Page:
Tuesday, May 17, 2011

Roger Perry: mixing it up

For New Zealand Music Month, I've hauled out some old magazine articles on local musicians and DJs that I wrote a while back. They give you a snapshot of artists earlier in their career...  originally published in NZ Musician magazine June 2001.

Roger Perry has been at the forefront of dance culture here since back in the day when he started DJing at a club run by Russ Le Roq (now known as Russell Crowe).

Roger's name became connected with all the best clubs throughout the '80s, Club Mirage, The Asylum, The Playground and The Siren to name but a few. He spent some time in the UK in the early '90s, returning here in '93, hooking up with the Stylee Crew, a DJ posse comprising DLT, Stinky Jim, Dubhead and Slowdeck.

Roger then drifted away from house - a style of music that he was particularly fond of - but was drawn back to it when promoter Chris O'Donogue from Lightspeed asked him to mix a tape with some of Chris' records, which were fuelled by funk. He started DJing at Calibre nightclub, building its enviable reputation as the happening place for house sounds in the City of Sails.

Late last year saw the release of 'BPM Mix 02', a collection of Roger's favourite DJ tunes covering a bunch of funky dance gems, mixing foreign and local sounds seamlessly. Included are some of Roger's own compositions, put together with Joost Langveld (Unitone Hifi, Subware) as Reactor Music.

Former Box resident DJ Rob Salmon pops up from his New York base with a tune, and Soane's collaboration with UK DJs Dick Johnson and Ben Davis as Troughman gets remixed by Greg Churchill (responsible for 'BPM Mix 01') and Peter Van der Fluit (ex Screaming Meemees). Roger is keen to jump further into production and is now the proud owner of an Akai MPC 2000 sampler. Some of his productions have already been released overseas on vinyl and have also featured on the 'Algoryhthm' compilations from Kog Transmissions, whom he has also worked with, under the Toolbox and Kingsland Housing Project monikers.

"Since I got back into DJing at Calibre and getting into house again, I really like taking two records and messing with the beats, mixing them up. A natural extension of that is getting in the studio and making original music. I'd like to get to the stage where I'm producing music, and DJing a lot less. I'm not so into just being a gun for hire. It's too easy to play yourself out.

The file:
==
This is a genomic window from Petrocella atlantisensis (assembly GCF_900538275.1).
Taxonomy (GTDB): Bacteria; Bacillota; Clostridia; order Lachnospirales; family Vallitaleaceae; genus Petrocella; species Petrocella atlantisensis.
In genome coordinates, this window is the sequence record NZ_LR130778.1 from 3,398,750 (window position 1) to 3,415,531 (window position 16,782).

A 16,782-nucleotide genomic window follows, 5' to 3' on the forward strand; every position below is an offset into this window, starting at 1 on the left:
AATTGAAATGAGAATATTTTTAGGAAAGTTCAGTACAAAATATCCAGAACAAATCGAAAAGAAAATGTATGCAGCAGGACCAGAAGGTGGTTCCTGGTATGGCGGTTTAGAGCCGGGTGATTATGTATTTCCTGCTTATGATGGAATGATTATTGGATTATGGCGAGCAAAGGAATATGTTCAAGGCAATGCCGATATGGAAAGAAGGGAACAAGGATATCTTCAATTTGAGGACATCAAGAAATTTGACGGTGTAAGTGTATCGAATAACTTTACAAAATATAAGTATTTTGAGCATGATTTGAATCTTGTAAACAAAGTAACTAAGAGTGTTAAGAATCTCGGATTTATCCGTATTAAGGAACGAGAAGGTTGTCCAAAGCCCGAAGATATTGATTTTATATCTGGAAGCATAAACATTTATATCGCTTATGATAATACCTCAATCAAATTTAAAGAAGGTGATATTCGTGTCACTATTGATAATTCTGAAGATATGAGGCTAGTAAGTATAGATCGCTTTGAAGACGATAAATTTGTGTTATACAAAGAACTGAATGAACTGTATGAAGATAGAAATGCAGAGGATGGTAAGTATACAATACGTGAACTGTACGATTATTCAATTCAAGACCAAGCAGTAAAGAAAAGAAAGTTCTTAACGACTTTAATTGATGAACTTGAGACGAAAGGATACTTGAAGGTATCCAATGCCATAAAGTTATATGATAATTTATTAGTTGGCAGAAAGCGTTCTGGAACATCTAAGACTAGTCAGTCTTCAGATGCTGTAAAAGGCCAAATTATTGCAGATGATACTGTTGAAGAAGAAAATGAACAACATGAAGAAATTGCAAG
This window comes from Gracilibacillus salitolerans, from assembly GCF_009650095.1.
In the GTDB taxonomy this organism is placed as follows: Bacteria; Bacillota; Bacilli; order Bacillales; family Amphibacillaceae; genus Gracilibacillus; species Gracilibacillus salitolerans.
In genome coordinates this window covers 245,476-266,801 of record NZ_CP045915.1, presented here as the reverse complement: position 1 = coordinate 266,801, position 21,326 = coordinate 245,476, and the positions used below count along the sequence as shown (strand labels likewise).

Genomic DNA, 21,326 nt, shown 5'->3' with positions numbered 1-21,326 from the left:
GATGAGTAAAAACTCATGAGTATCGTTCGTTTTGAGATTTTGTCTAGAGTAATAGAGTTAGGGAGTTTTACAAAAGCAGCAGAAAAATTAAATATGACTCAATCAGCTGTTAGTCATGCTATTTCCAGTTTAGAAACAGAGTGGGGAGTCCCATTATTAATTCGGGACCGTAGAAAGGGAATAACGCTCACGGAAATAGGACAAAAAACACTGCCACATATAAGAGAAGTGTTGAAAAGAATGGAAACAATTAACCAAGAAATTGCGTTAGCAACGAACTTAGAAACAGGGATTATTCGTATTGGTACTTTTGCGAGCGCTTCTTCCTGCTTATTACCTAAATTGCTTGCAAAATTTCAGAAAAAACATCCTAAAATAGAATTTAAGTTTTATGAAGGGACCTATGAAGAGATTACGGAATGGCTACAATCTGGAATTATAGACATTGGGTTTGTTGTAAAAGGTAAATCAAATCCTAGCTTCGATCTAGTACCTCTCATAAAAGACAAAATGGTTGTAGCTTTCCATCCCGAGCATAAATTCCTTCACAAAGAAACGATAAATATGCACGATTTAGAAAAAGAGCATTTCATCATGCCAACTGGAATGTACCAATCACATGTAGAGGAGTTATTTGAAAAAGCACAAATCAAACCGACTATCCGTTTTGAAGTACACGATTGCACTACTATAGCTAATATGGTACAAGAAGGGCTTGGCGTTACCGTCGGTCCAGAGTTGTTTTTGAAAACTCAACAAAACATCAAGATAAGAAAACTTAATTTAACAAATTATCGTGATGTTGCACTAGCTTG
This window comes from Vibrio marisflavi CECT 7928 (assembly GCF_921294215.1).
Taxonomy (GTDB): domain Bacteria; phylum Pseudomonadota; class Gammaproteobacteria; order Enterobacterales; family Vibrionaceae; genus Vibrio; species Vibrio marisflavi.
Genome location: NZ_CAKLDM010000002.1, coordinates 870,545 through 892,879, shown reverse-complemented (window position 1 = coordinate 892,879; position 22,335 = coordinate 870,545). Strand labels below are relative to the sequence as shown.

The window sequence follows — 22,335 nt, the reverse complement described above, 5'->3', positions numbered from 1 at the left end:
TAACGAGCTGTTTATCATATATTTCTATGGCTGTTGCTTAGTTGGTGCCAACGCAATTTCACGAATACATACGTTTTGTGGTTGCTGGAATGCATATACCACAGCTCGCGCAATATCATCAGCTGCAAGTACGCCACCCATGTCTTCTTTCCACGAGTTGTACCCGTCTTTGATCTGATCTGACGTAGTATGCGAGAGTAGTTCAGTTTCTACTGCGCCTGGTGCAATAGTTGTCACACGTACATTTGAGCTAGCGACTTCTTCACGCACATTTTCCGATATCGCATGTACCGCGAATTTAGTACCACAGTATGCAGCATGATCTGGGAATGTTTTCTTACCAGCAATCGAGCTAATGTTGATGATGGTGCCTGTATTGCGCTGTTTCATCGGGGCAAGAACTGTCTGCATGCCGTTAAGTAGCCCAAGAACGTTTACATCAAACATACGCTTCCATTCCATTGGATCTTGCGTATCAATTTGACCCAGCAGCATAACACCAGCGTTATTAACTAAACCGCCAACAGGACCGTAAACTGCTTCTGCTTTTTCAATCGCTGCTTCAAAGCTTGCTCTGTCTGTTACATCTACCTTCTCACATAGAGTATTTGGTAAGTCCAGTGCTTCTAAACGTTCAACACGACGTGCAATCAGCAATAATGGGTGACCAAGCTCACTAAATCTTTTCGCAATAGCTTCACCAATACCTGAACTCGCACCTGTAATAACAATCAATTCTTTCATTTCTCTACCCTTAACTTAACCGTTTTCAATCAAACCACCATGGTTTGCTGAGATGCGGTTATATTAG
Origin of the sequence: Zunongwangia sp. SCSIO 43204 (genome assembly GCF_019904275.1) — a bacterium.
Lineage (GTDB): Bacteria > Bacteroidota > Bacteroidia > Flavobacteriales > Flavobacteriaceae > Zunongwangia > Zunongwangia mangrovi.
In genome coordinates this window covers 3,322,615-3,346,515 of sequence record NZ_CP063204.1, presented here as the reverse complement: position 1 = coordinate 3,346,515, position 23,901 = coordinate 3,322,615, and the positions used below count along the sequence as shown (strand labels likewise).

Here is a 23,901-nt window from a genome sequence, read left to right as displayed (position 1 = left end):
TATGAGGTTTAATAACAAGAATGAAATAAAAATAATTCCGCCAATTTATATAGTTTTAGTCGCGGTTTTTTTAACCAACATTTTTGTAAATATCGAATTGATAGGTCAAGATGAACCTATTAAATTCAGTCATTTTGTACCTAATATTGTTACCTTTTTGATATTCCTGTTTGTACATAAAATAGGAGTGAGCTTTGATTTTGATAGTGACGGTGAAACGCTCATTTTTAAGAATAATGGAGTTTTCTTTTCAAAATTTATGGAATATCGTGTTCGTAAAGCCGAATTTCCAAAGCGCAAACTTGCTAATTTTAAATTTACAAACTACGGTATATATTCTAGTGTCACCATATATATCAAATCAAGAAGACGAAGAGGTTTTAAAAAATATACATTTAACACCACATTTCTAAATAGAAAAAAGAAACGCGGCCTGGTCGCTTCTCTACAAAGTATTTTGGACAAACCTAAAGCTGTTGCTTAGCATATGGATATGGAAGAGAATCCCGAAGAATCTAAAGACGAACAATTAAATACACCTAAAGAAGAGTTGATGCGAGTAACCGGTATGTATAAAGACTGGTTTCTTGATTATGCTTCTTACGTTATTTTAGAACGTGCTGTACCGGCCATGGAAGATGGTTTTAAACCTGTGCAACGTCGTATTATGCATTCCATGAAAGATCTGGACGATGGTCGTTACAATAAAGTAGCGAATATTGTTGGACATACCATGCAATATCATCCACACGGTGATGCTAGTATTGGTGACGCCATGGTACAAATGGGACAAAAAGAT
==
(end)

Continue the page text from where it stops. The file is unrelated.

"The local tracks (on 'BPM Mix 02') are showing that we're doing it here, and they're all very different too. We've got to push our own thing. I've been in and out of this business for almost half my life now, and I've watched so many people try and emulate the overseas thing. You're never going to see a local identity coming through if you do that. We should be proud of where our music is going."

Given Roger's long involvement in DJing, what does he make of the local dance scene at present?

"From where I'm standing, like, with Gatecrasher, where they get 4,000 people along, that hard house scene, it's like the new rock music. It's a mainstream thing and man, it's getting big. The dance scene here is really good. I travel the country a lot now, and to go to somewhere like Whakatane and get 500 people, by the end of the night all going like this (hands in the air) and loving it, that's crossed over, ay. And it's not radio support for it. I think there's a lot of youth coming through who think differently and like different things."

Top Five tunes? Roger ponders for a minute: "That's a hard one, ay. The Clean - 'Boodle Boodle Boodle'. Anything by The Clash - the way that they took reggae, disco, and punk and mashed it and made something out of it. New Order - 'Everything's Gone Green', or any of their early EPs. And Joy Division - These Days, from the B side of Love Will Tear Us Apart. Definitely anything by Roy Ayers. Masters At Work - Just A Little Dope. Anything by The Fatback Band, Stevie Wonder and Marvin Gaye.

"Grandmaster Flash on The Wheels of Steel. That's the record that made me go 'Fuck, I want to teach myself how to mix!'. A Certain Ratio - Shack Up. I gave that record to my sister when she moved to Wellington, and I've been looking for that record for 15 years, mate. I picked it up in Dunedin, at Roi Colbert's shop last year. Shack Up was this weird ass funk. Killing Joke - 'Requiem', The Sound - 'In Jeopardy'. With Reactor Music, with Joost, we draw a lot on that period of early '80s music, especially the British stuff, like The Associates, Orange Juice. I couldn't give you just five, but there's a few!"

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